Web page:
By 1921, he had four hamburger stands in operation and was looking to finance the opening of a fifth. That year, he met E. W. "Billy" Ingram, a real estate and insurance broker. With a $700 loan, the two founded the first White Castle restaurant, an 11- by 16-foot cement block structure that resembled a small castle, complete with turrets and battlements.

Perhaps one of White Castle's most unusual innovations was the design and construction of semipermanent restaurants that could be easily transported from one location to another. Because White Castles were relatively small (15 feet by 11 feet), many landlords refused to lease such a scant parcel of land for more than 30 days. Ingram came up with the idea of developing a building that could be moved, thus preventing the loss of a building when landlords refused to renew the restaurant's lease. In 1928 Ingram hired L. W. Ray to patent a movable restaurant unit. Modeled after Chicago's Water Tower landmark, the restaurant consisted of a metal frame with siding, battlements, and turrets made of white porcelain. In 1934 White Castle incorporated another subsidiary, the Porcelain Steel Building Company, to manufacture Ray's unique White Castle buildings as well as most of the company's kitchen equipment. Porcelain Steel constructed 55 of these restaurants, although only two ultimately had to be moved.

While new store openings in the United States continued at a rate of 25 units a year, the company also expanded overseas in the 1980s, granting its first franchise rights to a Japanese firm in 1986. Soon, four White Castle units were operating in Kyoto, and other franchises were established in Thailand, Malaysia, Indonesia, and Singapore. By 1989, White Castle had 243 restaurants in operation, with an average volume per store second only to McDonald's.

By the mid-1990s, the company was selling 500 million burgers per year, and the number of U.S. units had reached 300. In 1995 White Castle Distributing began marketing frozen hamburgers and cheeseburgers through convenience stores and vending machines. White Castle's franchise-led expansion into the Pacific Rim had proved less than successful, but the company launched another attempt at overseas growth in 1996 with its first unit in Mexico City. This, too, was a franchised operation.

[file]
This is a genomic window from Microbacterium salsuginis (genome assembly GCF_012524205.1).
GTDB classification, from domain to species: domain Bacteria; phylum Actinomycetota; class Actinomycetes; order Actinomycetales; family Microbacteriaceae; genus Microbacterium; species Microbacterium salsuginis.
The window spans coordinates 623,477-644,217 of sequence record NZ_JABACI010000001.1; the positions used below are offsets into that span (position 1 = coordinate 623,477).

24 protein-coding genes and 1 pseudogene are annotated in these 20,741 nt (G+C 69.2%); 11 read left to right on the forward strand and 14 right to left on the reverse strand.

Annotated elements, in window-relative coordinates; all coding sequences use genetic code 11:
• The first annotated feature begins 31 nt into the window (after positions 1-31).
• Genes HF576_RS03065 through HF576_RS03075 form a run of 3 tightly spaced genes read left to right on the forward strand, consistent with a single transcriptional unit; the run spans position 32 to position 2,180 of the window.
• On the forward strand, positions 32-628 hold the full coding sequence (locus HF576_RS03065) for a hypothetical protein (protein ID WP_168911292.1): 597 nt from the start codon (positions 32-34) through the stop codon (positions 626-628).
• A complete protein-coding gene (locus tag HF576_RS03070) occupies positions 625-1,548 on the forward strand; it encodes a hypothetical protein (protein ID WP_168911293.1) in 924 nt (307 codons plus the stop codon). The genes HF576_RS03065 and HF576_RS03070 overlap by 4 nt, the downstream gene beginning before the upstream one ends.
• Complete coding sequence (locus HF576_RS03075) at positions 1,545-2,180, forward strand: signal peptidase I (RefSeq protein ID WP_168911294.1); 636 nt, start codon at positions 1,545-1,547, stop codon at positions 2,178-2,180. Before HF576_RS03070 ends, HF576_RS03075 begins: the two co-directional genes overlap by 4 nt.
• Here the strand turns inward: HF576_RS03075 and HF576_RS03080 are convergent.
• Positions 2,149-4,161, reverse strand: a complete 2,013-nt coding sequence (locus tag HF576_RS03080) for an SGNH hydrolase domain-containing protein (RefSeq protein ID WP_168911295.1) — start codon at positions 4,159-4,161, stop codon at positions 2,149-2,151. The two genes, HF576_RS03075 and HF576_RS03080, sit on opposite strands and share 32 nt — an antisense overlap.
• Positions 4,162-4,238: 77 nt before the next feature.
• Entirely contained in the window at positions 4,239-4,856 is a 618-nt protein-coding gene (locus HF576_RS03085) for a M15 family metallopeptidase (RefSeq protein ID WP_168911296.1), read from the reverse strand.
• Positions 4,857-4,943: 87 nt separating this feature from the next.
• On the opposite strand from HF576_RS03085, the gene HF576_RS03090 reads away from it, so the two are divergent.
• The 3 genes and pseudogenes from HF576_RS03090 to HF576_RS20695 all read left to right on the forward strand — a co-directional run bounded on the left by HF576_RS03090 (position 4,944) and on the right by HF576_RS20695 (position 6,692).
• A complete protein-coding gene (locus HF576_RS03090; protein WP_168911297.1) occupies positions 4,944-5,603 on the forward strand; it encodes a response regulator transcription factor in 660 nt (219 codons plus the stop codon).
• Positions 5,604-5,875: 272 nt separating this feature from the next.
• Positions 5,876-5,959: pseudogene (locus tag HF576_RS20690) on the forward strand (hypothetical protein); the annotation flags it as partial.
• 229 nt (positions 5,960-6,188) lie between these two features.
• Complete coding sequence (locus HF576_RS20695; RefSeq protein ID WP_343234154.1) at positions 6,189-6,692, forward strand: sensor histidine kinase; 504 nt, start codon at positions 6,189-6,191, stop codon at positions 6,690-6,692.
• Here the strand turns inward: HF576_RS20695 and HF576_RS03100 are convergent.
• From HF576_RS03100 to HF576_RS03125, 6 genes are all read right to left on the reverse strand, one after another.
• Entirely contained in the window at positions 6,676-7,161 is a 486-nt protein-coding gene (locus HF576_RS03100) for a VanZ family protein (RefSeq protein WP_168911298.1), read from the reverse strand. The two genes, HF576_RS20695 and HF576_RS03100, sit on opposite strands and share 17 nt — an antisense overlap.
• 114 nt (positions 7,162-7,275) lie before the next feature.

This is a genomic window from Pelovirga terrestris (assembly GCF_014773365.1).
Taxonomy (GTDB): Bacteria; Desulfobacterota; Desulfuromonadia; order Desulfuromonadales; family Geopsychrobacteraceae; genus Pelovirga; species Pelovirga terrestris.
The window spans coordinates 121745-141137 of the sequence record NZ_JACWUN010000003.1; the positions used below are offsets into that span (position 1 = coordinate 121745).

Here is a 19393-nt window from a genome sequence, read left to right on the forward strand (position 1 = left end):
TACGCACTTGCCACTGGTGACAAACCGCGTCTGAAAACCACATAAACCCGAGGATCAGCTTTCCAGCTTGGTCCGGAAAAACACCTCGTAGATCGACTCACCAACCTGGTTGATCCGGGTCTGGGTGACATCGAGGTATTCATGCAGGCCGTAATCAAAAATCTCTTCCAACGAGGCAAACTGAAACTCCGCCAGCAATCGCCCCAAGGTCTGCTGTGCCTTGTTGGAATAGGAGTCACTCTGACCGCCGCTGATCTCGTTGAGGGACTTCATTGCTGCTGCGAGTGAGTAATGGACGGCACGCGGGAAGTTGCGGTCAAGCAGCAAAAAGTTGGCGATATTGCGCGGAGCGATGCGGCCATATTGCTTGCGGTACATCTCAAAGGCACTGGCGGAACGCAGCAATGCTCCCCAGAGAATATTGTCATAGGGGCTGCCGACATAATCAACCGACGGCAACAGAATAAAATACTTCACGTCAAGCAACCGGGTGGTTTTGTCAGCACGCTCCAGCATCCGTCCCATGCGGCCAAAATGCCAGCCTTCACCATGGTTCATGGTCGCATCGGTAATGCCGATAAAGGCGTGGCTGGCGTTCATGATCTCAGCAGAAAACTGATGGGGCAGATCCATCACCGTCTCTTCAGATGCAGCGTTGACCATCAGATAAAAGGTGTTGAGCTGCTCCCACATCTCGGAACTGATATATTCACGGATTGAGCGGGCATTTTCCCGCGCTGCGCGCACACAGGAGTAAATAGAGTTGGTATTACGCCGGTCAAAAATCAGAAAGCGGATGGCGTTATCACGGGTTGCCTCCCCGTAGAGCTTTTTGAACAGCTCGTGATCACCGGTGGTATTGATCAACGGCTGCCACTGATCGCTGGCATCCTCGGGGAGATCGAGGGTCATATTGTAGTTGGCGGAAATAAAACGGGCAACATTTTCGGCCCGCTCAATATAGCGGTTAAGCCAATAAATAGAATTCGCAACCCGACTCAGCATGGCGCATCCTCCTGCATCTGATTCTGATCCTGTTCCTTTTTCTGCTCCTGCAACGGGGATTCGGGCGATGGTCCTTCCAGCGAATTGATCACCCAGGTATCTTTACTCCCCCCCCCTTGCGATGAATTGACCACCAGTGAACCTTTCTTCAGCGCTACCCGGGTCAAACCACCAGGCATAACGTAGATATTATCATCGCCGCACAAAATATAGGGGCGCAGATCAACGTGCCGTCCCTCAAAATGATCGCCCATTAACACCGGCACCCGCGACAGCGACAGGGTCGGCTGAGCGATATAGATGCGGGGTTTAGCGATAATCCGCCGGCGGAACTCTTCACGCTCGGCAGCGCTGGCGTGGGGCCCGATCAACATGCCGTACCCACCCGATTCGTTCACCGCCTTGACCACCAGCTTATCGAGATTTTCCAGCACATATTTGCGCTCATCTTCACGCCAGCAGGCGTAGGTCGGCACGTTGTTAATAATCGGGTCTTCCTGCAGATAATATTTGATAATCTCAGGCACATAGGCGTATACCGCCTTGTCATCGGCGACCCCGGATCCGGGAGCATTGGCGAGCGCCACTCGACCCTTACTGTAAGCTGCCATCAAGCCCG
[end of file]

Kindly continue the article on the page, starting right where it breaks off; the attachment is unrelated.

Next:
White Castle first sold hamburgers for a nickel in 1921 in Wichita, Kansas. Today, the company claims, its sells 500 million hamburgers a year and has sold more than 7 billion in total. That's not bad for a company that is essentially a regional operation that has never franchised any of its units. White Castle remains a family-owned company with a chain of restaurants. The company operates 348 restaurants in 12 states and 17 cities in the Midwest and Northeast. White Castle System Inc.'s signature product is its distinctively shaped and flavored burger, which measures a mere 2.5 inches, has 5 holes, and is served on a steamed bun. The burger's unique flavor results from the patty being grilled on a bed of onions and having the bun placed on top of the burger while its cooking. In this process, the bun absorbs the onion flavor (as well as a good deal of grease). It has been said that consumers either love or hate the White Castle burger.

The White Castle hamburger, a bite-sized square served on a soft and steamy bun (some would call it "soggy") often has been called a "cult" food item. It has even been judged an acquired taste and is subject to frequent put-downs. The company itself is deemed an also-ran in the American hamburger sweepstakes. The somewhat demeaning terms cannot erase the fact that, from its inception, the company has demonstrated steady growth. True, it is a slow growth. McDonald's, founded in 1954 and expanded by the franchise route, had 25,000 restaurants across the world by 2001. By comparison, White Castle, which was founded in 1921 and never franchised, had only 351 stores in 2001. Indeed, a slow and conservative approach is the creed the owners live by. New restaurants only open when profits make it possible. The owners have never borrowed to expand; the only time borrowing was ever involved was when founder Edgar Ingram borrowed $700 to start the operation. As a result, White Castle only opens about 10 to 20 new restaurants a year. Still, this approach has kept the company, which consistently posts $1.2 million in daily sales, in business for 80 years.

Such promotional strategies proved to be far ahead of their time and would be later employed, with variations, by fast-food chains that would come after World War II. The company also proved to be forward thinking when establishing its organizational policies. Essentially the first-ever fast-food franchise, White Castle established a written set of standards for its restaurant operations, food preparations, and employee conduct. These policies formed the basis of the company's expansion, as White Castle replicated all of the elements that made the company so successful in the first place. The familiar White Castle restaurant faÁade came to represent a recognizable commodity in the eyes of the consumers (just as the golden arches would later do for the McDonald's chain). 041b061a72